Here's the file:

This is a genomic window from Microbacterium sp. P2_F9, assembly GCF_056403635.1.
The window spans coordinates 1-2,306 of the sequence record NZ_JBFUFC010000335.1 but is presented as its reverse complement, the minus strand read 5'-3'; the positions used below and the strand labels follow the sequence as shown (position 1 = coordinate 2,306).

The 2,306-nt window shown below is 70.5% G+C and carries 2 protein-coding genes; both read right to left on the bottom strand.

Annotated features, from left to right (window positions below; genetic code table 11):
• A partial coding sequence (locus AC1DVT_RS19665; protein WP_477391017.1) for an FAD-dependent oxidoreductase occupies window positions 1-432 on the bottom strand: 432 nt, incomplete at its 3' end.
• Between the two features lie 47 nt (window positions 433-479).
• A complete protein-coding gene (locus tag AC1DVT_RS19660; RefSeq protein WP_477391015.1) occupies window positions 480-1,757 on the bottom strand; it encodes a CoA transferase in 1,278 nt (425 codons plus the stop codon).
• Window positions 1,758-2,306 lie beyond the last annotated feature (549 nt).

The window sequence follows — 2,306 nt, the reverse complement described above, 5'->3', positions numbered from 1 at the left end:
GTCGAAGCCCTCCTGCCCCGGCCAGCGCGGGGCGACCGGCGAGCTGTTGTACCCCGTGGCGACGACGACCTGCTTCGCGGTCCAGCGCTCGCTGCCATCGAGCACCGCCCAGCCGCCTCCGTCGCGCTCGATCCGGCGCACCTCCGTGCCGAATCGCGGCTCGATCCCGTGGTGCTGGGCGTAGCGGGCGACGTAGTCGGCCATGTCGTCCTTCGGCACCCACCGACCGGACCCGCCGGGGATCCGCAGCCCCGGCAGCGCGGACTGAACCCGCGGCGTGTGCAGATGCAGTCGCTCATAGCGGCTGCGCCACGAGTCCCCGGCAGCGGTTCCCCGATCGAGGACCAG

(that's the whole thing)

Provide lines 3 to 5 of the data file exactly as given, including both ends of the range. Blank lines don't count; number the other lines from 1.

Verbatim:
The 2,306-nt window shown below is 70.5% G+C and carries 2 protein-coding genes; both read right to left on the bottom strand.

Annotated features, from left to right (window positions below; genetic code table 11):
• A partial coding sequence (locus AC1DVT_RS19665; protein WP_477391017.1) for an FAD-dependent oxidoreductase occupies window positions 1-432 on the bottom strand: 432 nt, incomplete at its 3' end.